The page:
Chatting with Sir George Fistonich of Villa Maria Estates
“I’ve never met a wineblogger before, it was very nice talking to you…” That’s what Sir George Fistonich told me after we had spent about 45 minutes chatting about his Villa Maria Estates’ past, present and future. I was amused that he was amused to meet a “wineblogger”.
Sir George was in town last night as part of the 50th anniversary celebration of the founding of Villa Maria Estates and that’s how I found myself chatting with him. From the humble beginnings of leased land, George and his wife, Jane, have built Villa Maria into a well respected (and well awarded) wine brand. I had the opportunity to chat with George and learn a bit more about Villa Maria before a grand tasting and dinner at the BAFTA in Piccadilly.
After initially talking about the history of Villa Maria, I asked George what he thought set Villa Maria apart from the rest and how they had managed to be so successful in a crowded field of brands. “Innovation and quality” was George’s reply. Villa Maria is one of the top 5 family owned wineries in New Zealand and George believes that the fact that it’s still family owned allows them to do things that wineries with shareholders just can’t do. For example, in 2001 when Villa Maria switched to all screwcaps, people thought that they were crazy, but they could do it because they had no one to answer to but themselves. As we now know, George was right in his decision to go all screwcap.
Villa Maria also has the luxury of being able to do experimental plantings. They have a few hectares where they can plant basically whatever they want and see what happens. They are currently experimenting with verdelho, vermentino and arneis. If it doesn’t work, it doesn’t work. George had brought along a sample of the arneis which we tried at the tasting and I have to say it was very good. It’s great to see a lesser known variety getting attention.
Syrah is another variety that they have had some success with recently. They have some plantings on Gimblett Gravels and the wines are proving to be of excellent quality, George is pleased with the results but believes that syrah has a limited future in NZ as most of the available geography is not suitable for syrah. Much better suited to sauvignon blanc and pinot noir.
As for their winemaking, George says that they have evolved over the years and now look to gentler and softer winemaking techniques, including less oak, planting at the right locations for each variety and focusing on the purity of the fruit. His aim for the future is to focus on the quality of the grapes, improving viticultural practices and investing in the people of Villa Maria. Villa Maria has always been a training ground for NZ winemakers and George is very proud of the fact that some of the best NZ winemakers started at Villa Maria.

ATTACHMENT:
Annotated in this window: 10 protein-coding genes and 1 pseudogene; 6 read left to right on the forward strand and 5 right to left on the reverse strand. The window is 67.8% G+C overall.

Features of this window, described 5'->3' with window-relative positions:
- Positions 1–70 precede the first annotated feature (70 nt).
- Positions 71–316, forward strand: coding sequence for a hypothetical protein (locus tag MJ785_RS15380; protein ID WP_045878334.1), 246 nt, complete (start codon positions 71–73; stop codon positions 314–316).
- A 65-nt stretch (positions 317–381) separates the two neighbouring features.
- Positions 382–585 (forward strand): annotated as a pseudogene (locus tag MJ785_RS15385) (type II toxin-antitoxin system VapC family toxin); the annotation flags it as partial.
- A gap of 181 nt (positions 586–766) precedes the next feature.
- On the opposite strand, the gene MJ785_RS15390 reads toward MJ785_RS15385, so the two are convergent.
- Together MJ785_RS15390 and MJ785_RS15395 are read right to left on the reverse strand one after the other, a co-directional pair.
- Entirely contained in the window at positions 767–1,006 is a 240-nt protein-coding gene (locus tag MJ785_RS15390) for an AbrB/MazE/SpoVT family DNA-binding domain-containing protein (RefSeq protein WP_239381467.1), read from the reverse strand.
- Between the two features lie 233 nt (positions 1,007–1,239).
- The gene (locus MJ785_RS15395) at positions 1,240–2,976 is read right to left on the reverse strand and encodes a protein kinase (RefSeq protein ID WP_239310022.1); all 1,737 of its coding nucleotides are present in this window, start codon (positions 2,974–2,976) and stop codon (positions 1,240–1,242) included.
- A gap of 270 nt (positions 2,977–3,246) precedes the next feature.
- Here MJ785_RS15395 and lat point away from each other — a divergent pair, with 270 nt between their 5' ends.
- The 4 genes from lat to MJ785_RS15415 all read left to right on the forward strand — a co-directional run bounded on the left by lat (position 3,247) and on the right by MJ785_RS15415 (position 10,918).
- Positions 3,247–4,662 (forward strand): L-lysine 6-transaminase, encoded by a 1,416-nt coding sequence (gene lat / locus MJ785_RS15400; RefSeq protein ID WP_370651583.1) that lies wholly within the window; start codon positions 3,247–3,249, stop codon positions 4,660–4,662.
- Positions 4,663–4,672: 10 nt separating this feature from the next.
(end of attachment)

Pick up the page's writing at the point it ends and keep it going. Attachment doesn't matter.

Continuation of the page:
After our chat, there was a tutored tasting led by the head winemaker of Villa Maria, Alistair Maling, MW. My notes:
V.M. Reserve Chardonnay 2001: first wine to go under screwcap, a very lively wine, ripe fruit with elegance and longevity, a fair amount of oak with toasty, figgy notes. 50% new oak was used in this wine but there was still lots of fruit. I was surprised that it was a 2001, it tasted so fresh.
V.M. Reserve Chardonnay 2005: a more complex wine with a creamy, flinty character, melon and figs aromas most evident, very fresh wine
V.M. Reserve Pinot Noir 2004: sweetly perfumed, with fine and mellow tannins, good structure and a velvety finish. 48% new oak was used in this wine but now they have dialed it down to about 20% new oak for later vintages
Next came a flight of 2012 sauvignon blancs which all shared the characteristics of being extremely aromatic (gooseberry, tomato leaf, citrus) with excellent acidity, the Single Vineyard Graham SB 2012 showing nettles and pea pod aromas and racing acidity. I particularly liked the Single Vineyard Southern Clays SB 2012 as it was subtler on the nose and had a complex, mineral driven palate.
The pinot noirs were also showing well, the Single Vineyard Seddon Point PN 2007 being particularly good. The vineyard is situated on the southern bank of the Awatere River and in a sheltered site. In 2007 it was a relatively cooly year and so the results were low yields with concentrated flavours. 25% new oak was used and the result is a silky, velvety wine with good length and acidity – a perfumed and elegant wine, I liked it.
Although they are very proud of their sauvignon blancs and pinot noirs, I especially like the 2012 arneis, as I said earlier, and the Hawkes Bay 2009 syrah. The vineyards are in what George believes is the best place for syrah in NZ, Gimblett Gravels and Villa Maria’s syrah is delicious. Intense and spicy nose, white pepper, cedar and red berries on the nose followed by fine tannins, a medium body and loads of berry and pepper notes on the palate. I really liked this wine, it can be drunk now but has such great natural acidity that you could easily cellar it for another decade or so.
Many thanks to Villa Maria and Sir George Fistonich for a great evening.